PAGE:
Most people don’t like the idea of having a chunk of metal sitting in their body for the rest of one’s life, so the “ideal” for any medical device is to make it bioabsorbable. It’s only a matter of time before the degradable-craze hits the stent market, and Abbott is making the first move.
Two days ago Abbott announced that a clinical trial of their drug-eluting PLA absorbable stent is going well. Here’s a bit from their press release:
Six- month results from the first 30 patients in the trial, presented at the 56th Annual American College of Cardiology Scientific Session in New Orleans, demonstrated no stent thrombosis and a low (3.3 percent) hierarchical rate of ischemia-driven Major Adverse Cardiac Events (MACE), such as heart attack or repeat intervention.
“The encouraging results from the first 30 patients of ABSORB suggest that drug-eluting bioabsorbable stent technologies may be a promising future therapy option for physicians treating patients with heart disease,” said Patrick W. Serruys, M.D., Ph.D., professor of interventional cardiology at the Thoraxcentre, Erasmus University Hospital, Rotterdam, who is co-principal investigator of the study. “A drug eluting stent that would eventually disappear after restoring blood flow is an exciting concept that we look forward to further exploring.”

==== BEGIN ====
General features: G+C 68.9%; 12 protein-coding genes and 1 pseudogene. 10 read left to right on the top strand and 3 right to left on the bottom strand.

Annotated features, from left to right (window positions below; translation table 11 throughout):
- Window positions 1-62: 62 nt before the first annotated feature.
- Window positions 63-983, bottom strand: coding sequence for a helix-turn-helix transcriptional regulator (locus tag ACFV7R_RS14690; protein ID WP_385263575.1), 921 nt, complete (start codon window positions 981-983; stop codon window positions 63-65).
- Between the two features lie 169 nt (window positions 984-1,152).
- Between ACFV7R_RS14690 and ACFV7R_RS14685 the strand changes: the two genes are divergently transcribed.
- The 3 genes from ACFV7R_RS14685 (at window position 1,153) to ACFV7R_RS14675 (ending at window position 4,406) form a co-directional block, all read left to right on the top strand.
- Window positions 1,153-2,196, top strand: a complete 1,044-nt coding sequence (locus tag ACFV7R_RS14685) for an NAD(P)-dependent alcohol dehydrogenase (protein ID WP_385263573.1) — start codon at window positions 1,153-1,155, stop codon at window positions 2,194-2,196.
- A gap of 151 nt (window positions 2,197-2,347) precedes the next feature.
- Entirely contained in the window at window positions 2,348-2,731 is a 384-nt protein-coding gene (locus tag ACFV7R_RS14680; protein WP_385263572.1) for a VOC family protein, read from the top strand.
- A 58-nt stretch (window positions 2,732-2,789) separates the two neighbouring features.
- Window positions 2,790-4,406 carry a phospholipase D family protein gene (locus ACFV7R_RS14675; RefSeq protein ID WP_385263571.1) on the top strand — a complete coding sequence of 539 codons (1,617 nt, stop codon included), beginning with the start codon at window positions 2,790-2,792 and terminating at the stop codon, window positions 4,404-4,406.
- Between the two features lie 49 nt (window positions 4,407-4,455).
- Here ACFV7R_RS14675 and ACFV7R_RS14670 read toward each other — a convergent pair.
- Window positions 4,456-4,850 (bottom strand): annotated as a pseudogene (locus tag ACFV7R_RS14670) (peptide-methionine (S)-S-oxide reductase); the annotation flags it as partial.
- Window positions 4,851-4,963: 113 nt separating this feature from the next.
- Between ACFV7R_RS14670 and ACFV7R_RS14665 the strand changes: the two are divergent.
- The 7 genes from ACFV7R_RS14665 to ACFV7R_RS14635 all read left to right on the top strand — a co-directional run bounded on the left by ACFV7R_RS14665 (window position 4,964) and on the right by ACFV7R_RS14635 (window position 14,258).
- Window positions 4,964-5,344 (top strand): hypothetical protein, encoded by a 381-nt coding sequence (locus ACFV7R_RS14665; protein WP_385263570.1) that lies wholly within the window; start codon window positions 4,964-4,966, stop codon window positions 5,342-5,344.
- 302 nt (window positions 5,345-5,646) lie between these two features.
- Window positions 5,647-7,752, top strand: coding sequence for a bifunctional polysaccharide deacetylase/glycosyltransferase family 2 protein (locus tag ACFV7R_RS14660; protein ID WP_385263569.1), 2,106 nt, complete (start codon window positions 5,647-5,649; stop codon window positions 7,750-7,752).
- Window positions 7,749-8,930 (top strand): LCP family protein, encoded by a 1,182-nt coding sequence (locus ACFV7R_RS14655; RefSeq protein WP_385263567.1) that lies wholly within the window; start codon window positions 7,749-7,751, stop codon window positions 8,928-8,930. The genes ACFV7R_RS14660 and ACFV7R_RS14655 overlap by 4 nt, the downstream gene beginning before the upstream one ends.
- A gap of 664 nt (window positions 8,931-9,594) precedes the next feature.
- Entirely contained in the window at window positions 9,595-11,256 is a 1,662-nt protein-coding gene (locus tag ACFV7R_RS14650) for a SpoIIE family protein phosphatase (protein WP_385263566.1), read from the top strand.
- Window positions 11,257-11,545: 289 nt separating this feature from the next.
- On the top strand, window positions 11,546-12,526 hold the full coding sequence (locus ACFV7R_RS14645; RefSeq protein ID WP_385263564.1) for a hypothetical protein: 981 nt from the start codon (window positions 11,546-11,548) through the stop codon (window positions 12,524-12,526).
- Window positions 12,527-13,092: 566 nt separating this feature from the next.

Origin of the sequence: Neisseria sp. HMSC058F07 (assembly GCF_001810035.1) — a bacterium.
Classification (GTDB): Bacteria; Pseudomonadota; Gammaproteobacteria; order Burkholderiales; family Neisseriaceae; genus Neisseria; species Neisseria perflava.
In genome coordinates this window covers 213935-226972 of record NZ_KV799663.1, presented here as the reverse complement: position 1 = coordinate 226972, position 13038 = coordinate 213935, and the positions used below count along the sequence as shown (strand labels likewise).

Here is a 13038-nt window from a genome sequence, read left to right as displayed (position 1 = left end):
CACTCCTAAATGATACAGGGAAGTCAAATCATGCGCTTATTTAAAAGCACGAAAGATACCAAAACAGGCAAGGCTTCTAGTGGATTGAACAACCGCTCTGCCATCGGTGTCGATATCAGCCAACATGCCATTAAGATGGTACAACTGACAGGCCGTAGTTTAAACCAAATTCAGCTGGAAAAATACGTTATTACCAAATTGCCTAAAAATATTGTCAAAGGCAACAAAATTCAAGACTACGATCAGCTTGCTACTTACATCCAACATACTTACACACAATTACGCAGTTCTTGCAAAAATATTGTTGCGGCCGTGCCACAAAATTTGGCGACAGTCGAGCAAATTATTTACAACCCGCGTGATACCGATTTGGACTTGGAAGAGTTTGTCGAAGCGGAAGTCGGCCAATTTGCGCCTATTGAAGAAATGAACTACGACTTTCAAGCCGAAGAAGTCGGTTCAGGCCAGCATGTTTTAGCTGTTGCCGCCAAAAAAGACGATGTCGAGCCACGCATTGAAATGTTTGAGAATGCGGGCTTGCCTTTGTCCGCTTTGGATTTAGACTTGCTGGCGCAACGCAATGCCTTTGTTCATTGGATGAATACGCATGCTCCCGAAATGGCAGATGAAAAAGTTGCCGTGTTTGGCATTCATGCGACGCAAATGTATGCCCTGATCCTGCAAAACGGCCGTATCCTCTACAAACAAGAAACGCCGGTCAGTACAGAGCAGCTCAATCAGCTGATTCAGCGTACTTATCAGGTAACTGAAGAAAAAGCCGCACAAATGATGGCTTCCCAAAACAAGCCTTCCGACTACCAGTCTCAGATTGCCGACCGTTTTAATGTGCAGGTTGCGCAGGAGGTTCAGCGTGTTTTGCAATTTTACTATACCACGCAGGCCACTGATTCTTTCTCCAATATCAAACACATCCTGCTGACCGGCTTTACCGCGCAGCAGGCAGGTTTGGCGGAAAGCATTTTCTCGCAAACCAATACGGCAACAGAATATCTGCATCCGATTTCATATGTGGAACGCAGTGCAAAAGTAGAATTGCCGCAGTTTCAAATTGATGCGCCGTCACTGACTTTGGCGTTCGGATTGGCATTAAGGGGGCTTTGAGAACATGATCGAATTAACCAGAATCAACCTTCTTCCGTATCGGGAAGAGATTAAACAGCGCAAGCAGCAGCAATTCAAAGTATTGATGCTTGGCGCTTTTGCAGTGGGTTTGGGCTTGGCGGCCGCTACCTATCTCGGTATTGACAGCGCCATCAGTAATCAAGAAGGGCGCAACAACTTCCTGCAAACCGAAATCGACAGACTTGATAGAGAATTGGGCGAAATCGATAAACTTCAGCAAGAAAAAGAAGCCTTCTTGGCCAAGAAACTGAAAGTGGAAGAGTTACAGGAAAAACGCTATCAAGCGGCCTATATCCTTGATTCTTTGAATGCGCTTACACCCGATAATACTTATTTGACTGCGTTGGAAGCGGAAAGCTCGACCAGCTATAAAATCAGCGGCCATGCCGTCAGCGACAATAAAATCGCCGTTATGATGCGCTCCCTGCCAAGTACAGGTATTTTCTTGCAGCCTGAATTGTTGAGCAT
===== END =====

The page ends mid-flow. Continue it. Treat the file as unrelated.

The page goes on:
Abbott’s everolimus-eluting bioabsorbable stent is made of polylactic acid, a proven biocompatible material that is commonly used in medical implants such as dissolvable sutures. As with a metallic stent, the bioabsorbable stent is designed to restore blood flow by propping the vessel open, providing support until the blood vessel heals. Unlike a metallic stent, a bioabsorbable stent is designed to be slowly metabolized by the body and completely absorbed over time.
While six months is a good amount of time, isn’t it a little too early to celebrate? Let’s not jinx it here, guys.
Read the press release here…